Francis James Gillen (1855-1912) was born on 28 October 1855 at Little Para, South Australia to Irish-born parents. Gillen joined the South Australian postal service in the late 1860s and began working on the overland telegraph line, at Charlotte Waters in 1875, before being appointed Alice Springs telegraph station master in 1892. It was during his time at Charlotte Waters that Gillen first developed an interest in the Arrernte people living in the area and was made Special Magistrate and Aboriginal sub-protector.

Gillen garnered enormous respect from Aboriginal people in 1891 after prosecuting a case against Mounted Constable William H. Willshire for the murder of two Aboriginal men. Three years later Gillen hosted the Horn Scientific Expedition to Central Australia whereupon he met the biologist Walter Baldwin Spencer. Gillen and Spencer struck up a productive friendship and went on to collaborate in ethnographic and anthropological research. It was during the summer of 1896-1897 that Spencer and Gillen photographed and recorded in immense detail many of the secret/sacred ceremonial rituals of the Arrernte (Aranda) which had been revealed to Gillen in response to his action against of Willshire.

Spencer and Gillen’s publications - The Native Tribes of Central Australia (1899) and The Northern Tribes of Central Australia (1904) - had a tremendous influence on the development of sociology and anthropology across the world and their detailed descriptions of Aboriginal custom, material culture, and beliefs (including the concept of the Dreaming or altyerre) continue to be discussed and debated (Peterson 2006; Batty et al 2013). In addition to these more formal anthropological texts, a number Gillen's diaries and his letters have also been posthumously published and exhibit his fine wit, sense of humour and intelligence (despite the occasional use of what is now deemed insensitive language).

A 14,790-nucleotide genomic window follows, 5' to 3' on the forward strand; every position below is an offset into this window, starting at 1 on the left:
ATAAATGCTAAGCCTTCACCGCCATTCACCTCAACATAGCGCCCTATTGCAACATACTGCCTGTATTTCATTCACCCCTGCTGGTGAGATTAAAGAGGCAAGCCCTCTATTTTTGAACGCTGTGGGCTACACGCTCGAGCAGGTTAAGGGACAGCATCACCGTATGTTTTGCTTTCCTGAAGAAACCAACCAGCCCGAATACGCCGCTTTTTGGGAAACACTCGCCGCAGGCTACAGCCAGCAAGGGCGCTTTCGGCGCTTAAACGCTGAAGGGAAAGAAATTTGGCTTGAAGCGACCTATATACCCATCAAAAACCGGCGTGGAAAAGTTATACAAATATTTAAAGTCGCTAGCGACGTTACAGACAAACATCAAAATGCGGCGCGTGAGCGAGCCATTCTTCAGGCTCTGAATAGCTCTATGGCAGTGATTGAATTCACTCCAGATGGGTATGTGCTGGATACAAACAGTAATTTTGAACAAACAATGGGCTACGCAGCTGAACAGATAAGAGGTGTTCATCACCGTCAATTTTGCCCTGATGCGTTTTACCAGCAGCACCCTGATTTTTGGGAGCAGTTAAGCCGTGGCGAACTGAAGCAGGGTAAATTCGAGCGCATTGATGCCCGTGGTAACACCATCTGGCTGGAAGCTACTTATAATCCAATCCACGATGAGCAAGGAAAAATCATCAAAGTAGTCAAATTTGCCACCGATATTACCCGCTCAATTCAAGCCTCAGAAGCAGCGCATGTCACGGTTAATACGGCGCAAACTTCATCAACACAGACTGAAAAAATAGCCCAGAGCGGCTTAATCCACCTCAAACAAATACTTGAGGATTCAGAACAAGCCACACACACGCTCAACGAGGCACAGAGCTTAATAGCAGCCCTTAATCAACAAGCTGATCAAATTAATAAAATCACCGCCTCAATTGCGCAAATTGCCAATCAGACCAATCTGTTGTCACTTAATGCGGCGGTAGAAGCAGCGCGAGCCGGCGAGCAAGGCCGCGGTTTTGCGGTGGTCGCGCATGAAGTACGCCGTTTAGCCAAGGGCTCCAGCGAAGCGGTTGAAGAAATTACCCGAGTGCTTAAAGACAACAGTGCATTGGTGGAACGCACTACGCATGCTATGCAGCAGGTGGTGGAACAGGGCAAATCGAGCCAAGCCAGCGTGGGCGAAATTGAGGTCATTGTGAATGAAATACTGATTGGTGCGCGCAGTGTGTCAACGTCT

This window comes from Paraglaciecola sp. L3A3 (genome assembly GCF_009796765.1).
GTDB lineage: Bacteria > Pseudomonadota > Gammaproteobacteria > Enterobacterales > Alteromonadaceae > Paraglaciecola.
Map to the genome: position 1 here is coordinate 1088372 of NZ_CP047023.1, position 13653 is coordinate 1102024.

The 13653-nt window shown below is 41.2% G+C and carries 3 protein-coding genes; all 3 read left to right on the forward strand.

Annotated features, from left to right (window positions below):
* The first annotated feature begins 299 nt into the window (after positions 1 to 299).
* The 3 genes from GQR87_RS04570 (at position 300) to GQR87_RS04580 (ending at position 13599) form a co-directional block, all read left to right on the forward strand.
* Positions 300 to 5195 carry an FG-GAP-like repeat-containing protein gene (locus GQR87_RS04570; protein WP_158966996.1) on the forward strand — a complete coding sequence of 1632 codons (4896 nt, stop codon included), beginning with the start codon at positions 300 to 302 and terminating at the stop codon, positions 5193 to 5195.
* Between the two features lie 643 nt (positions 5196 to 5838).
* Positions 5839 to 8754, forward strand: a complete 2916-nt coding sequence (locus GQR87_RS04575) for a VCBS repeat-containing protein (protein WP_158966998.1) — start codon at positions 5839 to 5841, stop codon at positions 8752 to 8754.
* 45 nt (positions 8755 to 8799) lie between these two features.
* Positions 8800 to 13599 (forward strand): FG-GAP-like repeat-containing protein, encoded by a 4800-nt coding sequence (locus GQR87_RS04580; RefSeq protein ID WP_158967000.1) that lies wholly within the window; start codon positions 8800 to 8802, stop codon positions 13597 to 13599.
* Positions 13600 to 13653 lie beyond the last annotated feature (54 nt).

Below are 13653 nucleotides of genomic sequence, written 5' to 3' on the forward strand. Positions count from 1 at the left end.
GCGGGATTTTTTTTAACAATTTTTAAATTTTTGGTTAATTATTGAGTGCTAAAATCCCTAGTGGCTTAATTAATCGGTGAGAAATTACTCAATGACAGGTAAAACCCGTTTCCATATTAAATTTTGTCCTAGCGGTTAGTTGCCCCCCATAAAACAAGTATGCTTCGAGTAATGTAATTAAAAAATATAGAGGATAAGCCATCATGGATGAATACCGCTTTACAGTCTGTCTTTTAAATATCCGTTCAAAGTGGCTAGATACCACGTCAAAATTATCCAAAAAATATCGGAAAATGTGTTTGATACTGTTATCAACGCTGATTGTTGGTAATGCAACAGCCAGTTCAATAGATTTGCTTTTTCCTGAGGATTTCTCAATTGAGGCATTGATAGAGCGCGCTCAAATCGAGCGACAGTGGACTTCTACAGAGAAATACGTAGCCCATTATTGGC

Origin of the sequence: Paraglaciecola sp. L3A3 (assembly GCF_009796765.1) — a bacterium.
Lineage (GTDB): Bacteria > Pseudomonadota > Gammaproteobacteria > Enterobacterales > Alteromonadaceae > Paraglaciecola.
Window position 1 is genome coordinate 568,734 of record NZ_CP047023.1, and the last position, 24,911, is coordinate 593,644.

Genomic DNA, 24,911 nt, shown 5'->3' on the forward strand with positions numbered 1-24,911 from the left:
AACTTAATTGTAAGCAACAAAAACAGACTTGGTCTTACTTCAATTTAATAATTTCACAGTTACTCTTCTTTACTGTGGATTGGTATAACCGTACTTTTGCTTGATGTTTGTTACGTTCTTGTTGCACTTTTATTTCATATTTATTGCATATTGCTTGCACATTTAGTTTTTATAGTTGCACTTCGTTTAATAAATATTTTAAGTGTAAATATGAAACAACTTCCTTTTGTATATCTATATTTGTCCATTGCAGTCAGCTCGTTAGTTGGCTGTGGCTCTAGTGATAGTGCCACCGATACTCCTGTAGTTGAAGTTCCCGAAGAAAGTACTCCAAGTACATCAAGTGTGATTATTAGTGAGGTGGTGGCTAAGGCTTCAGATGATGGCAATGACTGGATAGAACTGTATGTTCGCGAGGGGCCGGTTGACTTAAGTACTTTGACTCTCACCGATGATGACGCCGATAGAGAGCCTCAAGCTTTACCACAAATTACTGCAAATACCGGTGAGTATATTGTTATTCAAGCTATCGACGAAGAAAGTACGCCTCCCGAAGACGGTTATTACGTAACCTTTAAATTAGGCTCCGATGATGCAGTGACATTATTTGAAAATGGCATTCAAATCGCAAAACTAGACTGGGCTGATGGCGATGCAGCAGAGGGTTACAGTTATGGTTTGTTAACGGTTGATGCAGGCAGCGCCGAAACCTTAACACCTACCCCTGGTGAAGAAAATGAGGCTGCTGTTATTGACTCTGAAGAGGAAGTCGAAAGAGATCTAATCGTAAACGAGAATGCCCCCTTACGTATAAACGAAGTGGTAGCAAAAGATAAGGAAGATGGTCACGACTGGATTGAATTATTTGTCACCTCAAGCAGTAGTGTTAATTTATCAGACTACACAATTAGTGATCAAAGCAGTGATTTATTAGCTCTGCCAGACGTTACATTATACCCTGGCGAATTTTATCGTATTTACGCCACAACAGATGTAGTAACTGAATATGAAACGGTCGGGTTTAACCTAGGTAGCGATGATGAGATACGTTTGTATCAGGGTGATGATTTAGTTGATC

Gillen sold much of his ethnographic collection to the National Museum of Victoria (Museum Victoria) in 1899 and donated more material following his expedition across the continent with Spencer in 1902. The collections consist of over 510 items. Gillen left Central Australia in 1899 and after a long period of ill-health died at Woodville (South Australia) on 5 June 1912.


Batty, Philip, Lindy Allen, and John A Morton, eds. The Photographs of Baldwin Spencer. Carlton, Vic.: Miegunyah Press, 2007.

Gibson, Jason. “Addressing the Arrernte: FJ Gillen’s 1896 Engwura Speech.” Australian Aboriginal Studies 1 (2013): 57-72.

Gillen, Francis James. Gillen’s First Diary 1875. Wakefield Press, 1875.

Gillen, Francis James. Gillen’s Diary: The Camp Jottings of F. J. Gillen on the Spencer and Gillen Expedition Across Australia, 1901-1902. Adelaide: Libraries Board of South Australia, 1968.

Gillen, Francis James, D.J. Mulvaney, Howard Morphy, and Alison Petch. “My Dear Spencer”: The Letters of F.J. Gillen to Baldwin Spencer. Hyland House Publishing Pty Limited, 2001.

Peterson, Nicholas. “Visual Knowledge: Spencer and Gillens Use of Photography in The Native Tribes of Central Australia.” Australian Aboriginal Studies 1 (2006): 12-22.

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